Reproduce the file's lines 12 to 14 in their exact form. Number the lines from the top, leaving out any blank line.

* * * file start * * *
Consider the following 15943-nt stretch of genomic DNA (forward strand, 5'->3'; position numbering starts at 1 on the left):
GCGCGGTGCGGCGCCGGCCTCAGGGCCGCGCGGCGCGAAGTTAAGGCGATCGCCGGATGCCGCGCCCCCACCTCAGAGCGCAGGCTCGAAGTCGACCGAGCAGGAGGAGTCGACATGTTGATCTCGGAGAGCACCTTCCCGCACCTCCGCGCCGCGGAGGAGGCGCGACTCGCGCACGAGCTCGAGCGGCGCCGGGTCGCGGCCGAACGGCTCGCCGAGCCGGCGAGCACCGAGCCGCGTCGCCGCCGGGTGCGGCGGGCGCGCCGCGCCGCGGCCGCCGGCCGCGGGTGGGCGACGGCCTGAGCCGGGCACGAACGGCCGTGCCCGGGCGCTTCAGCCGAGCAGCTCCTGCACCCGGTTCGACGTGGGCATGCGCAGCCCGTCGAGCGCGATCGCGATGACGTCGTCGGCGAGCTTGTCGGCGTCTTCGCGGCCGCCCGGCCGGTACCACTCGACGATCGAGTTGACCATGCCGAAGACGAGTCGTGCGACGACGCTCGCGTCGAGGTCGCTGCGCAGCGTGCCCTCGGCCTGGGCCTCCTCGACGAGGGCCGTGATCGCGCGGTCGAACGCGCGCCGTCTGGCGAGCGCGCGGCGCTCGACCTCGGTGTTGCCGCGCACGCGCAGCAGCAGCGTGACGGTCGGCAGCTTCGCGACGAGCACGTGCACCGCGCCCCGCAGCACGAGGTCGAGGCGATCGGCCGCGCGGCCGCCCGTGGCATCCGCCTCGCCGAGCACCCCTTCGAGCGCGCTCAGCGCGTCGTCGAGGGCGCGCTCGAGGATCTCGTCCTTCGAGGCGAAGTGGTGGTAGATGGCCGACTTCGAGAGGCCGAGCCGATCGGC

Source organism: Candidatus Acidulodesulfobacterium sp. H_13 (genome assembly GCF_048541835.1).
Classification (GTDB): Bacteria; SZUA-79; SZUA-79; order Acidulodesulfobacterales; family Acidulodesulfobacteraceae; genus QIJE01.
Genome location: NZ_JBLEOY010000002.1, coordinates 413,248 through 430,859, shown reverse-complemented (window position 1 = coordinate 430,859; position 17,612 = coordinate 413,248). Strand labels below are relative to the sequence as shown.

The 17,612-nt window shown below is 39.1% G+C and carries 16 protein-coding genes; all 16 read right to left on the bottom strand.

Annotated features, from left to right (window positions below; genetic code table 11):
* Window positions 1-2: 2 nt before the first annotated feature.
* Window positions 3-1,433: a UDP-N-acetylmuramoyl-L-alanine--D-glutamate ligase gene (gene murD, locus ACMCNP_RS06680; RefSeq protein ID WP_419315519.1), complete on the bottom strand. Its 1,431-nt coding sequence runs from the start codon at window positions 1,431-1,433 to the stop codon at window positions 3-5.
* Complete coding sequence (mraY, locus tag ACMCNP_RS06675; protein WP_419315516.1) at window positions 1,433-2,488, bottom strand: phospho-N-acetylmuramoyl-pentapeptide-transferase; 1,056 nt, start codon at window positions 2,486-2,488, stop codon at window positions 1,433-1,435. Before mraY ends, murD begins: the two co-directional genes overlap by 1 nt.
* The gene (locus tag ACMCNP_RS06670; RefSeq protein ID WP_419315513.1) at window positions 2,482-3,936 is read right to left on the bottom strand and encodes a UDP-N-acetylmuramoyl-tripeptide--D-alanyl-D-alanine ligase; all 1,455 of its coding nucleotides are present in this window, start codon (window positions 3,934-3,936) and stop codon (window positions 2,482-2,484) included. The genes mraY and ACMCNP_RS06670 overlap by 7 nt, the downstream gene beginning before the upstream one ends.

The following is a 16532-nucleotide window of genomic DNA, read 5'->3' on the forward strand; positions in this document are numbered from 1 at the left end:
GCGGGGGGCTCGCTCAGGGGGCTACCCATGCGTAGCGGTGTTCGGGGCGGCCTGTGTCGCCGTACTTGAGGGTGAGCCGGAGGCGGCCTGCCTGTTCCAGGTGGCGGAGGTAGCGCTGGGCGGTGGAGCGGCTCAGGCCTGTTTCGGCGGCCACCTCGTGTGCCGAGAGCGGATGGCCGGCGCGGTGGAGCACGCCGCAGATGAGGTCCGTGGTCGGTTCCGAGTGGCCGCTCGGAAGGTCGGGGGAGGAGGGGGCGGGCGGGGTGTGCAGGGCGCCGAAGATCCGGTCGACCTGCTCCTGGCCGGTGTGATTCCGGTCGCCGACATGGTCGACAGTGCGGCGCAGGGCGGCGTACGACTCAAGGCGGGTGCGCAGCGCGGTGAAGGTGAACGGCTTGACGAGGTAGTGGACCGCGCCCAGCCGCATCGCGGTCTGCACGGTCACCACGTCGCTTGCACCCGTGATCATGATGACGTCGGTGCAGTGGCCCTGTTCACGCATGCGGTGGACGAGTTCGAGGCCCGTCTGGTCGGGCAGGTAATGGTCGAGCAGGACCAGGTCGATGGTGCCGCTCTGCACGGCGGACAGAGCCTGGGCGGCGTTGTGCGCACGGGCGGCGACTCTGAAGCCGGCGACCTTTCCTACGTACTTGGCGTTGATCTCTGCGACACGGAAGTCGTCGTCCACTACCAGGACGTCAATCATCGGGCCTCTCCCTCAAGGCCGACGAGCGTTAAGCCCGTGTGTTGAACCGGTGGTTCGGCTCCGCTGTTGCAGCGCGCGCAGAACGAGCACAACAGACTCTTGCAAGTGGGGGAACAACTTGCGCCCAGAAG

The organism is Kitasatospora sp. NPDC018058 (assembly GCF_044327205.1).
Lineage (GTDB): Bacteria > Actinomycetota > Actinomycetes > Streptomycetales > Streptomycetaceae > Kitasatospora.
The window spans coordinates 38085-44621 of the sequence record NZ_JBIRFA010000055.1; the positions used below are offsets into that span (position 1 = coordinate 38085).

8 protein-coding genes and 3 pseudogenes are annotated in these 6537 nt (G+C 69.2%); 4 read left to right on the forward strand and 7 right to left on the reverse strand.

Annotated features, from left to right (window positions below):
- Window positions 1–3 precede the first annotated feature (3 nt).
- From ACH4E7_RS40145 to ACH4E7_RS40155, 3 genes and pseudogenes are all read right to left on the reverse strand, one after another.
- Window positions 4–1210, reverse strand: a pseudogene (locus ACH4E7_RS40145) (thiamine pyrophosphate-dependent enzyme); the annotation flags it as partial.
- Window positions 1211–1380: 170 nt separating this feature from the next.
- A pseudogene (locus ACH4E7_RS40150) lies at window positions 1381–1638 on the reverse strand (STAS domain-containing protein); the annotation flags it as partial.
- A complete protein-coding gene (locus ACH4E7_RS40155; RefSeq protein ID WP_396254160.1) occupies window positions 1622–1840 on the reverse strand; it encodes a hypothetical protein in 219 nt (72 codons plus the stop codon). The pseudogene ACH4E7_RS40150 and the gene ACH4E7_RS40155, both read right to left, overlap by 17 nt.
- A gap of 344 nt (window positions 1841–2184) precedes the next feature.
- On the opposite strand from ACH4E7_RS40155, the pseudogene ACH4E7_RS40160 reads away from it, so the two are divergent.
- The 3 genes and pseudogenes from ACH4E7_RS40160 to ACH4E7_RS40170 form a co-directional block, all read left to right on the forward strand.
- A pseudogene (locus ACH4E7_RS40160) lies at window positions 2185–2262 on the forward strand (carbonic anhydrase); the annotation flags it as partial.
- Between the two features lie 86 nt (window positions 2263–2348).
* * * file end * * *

The following is a 16532-nucleotide window of genomic DNA, read 5'->3' on the forward strand; positions in this document are numbered from 1 at the left end:
GCGGGGGGCTCGCTCAGGGGGCTACCCATGCGTAGCGGTGTTCGGGGCGGCCTGTGTCGCCGTACTTGAGGGTGAGCCGGAGGCGGCCTGCCTGTTCCAGGTGGCGGAGGTAGCGCTGGGCGGTGGAGCGGCTCAGGCCTGTTTCGGCGGCCACCTCGTGTGCCGAGAGCGGATGGCCGGCGCGGTGGAGCACGCCGCAGATGAGGTCCGTGGTCGGTTCCGAGTGGCCGCTCGGAAGGTCGGGGGAGGAGGGGGCGGGCGGGGTGTGCAGGGCGCCGAAGATCCGGTCGACCTGCTCCTGGCCGGTGTGATTCCGGTCGCCGACATGGTCGACAGTGCGGCGCAGGGCGGCGTACGACTCAAGGCGGGTGCGCAGCGCGGTGAAGGTGAACGGCTTGACGAGGTAGTGGACCGCGCCCAGCCGCATCGCGGTCTGCACGGTCACCACGTCGCTTGCACCCGTGATCATGATGACGTCGGTGCAGTGGCCCTGTTCACGCATGCGGTGGACGAGTTCGAGGCCCGTCTGGTCGGGCAGGTAATGGTCGAGCAGGACCAGGTCGATGGTGCCGCTCTGCACGGCGGACAGAGCCTGGGCGGCGTTGTGCGCACGGGCGGCGACTCTGAAGCCGGCGACCTTTCCTACGTACTTGGCGTTGATCTCTGCGACACGGAAGTCGTCGTCCACTACCAGGACGTCAATCATCGGGCCTCTCCCTCAAGGCCGACGAGCGTTAAGCCCGTGTGTTGAACCGGTGGTTCGGCTCCGCTGTTGCAGCGCGCGCAGAACGAGCACAACAGACTCTTGCAAGTGGGGGAACAACTTGCGCCCAGAAG

The organism is Kitasatospora sp. NPDC018058 (assembly GCF_044327205.1).